So, this weekend I made meringue cookies.
Why meringue cookies?
1. I have a new mixer. 2. I had extra eggs. 3. I was craving sweet treats, most of which aren’t healthy enough for my new no-gluten eating.
I also had two five-year-olds who wanted everything to do with cookies and cracking eggs and loved the idea of making meringue.
To tackle this project, I started by reading all about meringue. Here’s what I learned: the good news is that this fun little dessert is pretty much egg whites (healthy!) and air (even healthier!). The bad news was that making meringue is hard. Probably not hard for real cooks, but most of my “real” cooking has been enchilada recipes on the back of Campbell soup cans. Recipes that call for a little Cream of Whatever soup, some meat, and lots and lots of cheese. In other words, recipes with lots of room for error.
Meringue? No room for error. None. Zip.
Cooking website after cooking website freaks out about the “meringue rules.” Not even one drop of yolk in your egg whites! Sanitize your hands so no oil ever comes in contact with the utensils that will touch the meringue. Absolutely no humidity around the meringue (in Houston? What?). Always use room temperature eggs. Add the sugar a teaspoon at a time. Bake for hours.
Rules like this are exactly why I avoid French cooking and stick to recipes that celebrate extra cheese, flexibility, and creativity. But my cooking assistants were aproned up and ready for action. We had to conquer the meringue.
We did. Sort of. After three dozen eggs, several spoiled batches, and more gloopy egg white mess than a kitchen should see in a day, we had one batch of successful meringue. Hours and hours and diligent egg-seperating and beating and baking attempts and we had one batch that survived.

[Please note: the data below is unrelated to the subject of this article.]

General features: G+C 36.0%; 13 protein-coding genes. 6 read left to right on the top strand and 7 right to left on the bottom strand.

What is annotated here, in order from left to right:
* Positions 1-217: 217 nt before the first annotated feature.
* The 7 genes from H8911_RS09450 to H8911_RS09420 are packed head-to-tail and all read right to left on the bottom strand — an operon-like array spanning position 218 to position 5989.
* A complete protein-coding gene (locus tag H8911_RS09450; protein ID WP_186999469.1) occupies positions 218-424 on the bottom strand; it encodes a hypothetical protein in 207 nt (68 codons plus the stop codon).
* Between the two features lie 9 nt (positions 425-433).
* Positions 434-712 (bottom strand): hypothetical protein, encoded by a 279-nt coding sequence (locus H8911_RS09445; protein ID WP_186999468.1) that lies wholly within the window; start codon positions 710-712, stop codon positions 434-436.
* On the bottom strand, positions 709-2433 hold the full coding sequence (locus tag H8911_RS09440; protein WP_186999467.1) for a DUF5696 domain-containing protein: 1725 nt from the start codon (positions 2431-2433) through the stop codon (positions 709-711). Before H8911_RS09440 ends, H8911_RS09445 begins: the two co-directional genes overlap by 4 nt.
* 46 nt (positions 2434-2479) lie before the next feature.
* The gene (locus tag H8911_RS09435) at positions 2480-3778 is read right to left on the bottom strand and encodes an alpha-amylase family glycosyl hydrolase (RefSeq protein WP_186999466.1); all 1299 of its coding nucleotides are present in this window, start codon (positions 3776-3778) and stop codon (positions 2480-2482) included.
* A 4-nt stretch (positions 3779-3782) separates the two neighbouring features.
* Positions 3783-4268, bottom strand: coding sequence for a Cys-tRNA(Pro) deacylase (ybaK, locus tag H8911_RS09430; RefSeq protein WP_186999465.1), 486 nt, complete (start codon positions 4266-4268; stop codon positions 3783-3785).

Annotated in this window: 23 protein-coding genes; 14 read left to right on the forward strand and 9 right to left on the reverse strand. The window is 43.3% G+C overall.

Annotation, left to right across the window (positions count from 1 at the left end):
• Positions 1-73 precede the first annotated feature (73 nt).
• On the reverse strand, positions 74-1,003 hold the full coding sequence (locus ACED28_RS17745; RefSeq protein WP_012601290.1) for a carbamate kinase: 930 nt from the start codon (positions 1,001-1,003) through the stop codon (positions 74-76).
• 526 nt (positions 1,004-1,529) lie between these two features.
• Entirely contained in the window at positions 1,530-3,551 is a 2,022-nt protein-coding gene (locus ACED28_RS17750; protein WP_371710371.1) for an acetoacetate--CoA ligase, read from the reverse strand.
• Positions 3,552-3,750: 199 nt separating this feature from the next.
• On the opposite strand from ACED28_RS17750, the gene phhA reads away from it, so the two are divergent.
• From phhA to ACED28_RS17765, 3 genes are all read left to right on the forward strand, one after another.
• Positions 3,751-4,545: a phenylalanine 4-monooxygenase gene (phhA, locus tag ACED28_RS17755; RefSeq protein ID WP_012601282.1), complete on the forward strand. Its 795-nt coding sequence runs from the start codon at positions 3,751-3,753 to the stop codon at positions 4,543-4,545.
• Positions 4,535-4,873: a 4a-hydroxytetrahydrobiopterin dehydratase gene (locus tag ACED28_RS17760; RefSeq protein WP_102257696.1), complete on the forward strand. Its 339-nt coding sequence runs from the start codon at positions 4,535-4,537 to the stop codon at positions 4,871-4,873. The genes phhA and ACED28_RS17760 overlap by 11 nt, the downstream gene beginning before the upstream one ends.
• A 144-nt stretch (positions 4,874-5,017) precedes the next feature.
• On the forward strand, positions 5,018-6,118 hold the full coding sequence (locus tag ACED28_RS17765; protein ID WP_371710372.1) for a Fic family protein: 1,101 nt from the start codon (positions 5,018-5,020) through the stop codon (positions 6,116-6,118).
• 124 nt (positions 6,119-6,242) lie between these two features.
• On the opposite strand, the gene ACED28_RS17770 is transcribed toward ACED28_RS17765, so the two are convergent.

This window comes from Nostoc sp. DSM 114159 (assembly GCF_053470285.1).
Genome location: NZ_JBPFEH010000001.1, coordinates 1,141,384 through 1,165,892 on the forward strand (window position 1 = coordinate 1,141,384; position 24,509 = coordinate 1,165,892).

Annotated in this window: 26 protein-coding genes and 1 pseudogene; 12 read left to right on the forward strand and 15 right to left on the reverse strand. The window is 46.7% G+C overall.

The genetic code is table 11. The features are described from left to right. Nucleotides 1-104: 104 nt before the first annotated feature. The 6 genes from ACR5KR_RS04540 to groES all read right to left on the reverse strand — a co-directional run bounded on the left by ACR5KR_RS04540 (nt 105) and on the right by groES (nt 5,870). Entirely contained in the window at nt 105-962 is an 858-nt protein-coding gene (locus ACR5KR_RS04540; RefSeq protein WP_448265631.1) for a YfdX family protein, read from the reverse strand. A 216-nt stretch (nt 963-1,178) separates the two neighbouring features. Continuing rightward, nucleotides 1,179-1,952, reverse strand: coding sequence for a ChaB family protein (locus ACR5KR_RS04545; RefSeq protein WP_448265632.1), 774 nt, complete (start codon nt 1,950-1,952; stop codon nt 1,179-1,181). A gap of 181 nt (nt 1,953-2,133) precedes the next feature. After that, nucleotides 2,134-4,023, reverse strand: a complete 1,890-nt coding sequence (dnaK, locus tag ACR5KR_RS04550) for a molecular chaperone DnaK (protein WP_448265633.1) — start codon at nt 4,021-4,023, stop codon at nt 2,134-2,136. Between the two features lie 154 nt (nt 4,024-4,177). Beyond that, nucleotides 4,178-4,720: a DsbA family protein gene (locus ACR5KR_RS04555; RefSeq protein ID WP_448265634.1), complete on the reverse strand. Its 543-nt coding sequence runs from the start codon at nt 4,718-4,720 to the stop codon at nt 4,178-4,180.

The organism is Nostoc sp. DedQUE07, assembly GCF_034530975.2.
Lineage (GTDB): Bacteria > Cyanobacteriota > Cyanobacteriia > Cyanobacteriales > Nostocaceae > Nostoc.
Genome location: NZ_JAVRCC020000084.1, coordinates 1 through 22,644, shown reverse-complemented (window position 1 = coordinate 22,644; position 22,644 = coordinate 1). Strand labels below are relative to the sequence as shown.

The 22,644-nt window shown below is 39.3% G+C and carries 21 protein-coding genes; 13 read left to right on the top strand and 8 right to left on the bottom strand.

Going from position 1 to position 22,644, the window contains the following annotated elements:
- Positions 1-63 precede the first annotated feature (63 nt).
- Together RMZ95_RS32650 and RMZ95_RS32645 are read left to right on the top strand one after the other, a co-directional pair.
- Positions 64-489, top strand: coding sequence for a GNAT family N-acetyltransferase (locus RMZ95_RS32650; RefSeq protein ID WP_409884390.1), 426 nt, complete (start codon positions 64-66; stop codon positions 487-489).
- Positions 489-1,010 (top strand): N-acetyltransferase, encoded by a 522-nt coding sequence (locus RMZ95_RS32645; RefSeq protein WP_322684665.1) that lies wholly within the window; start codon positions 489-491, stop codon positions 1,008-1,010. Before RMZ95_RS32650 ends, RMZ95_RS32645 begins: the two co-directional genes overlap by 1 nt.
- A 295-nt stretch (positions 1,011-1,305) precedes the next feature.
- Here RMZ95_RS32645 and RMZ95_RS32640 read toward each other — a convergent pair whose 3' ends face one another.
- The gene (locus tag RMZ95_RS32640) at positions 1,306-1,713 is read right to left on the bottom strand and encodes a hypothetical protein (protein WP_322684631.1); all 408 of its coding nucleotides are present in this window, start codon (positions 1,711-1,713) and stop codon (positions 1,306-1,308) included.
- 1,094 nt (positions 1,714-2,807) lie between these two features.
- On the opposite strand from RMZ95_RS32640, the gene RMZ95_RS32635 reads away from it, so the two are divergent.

What happened? We didn’t follow the rules. Specks (teeny , tiny specks) of yolk floated in our whites, the eggs were a smidge above room temperature, we touched the beaters with our oily hands. But my assistants and I would like you to know that the one batch that turned out was melt-in-your-mouth delicious.
Coincidentally, this weekend I also worked on a book project about law and gospel. I’m writing about our decreasing sense of sin–how our society is becoming less aware of our sin. When we’re less aware of our sin, we’re less aware of why we need Jesus. In the book, I’m looking closely at the Ten Commandments.
So, the weekend of making fussy meringue and studying the Ten Commandments was an interesting break from my usual attitude of “close enough” and “just put extra cheese on it.” I learned that ten degrees makes or breaks meringue. A spot of yolk blemishes an otherwise flawless egg white mixture. Adding sugar too fast turns a delicious dessert into one in the trash can. I learned that there’s no close enough in meringue. It’s not chicken enchiladas.
Which is so much like us trying to follow the Ten Commandments. Close enough is never enough. This sounds so politically incorrect and downright mean in our “No one can tell you you’re not good enough!” world. But, just like the meringue, there’s no fudging. Imperfections don’t work for our holy God.
The beauty is that once you really realize that all this is true, you also realize through Christ, you can still taste the delicious taste of a redeemed life. You can take your chicken-enchilada-self to our meringue-perfect Father, and He welcomes you with open arms.
And that’s melt-in-your-mouth delicious.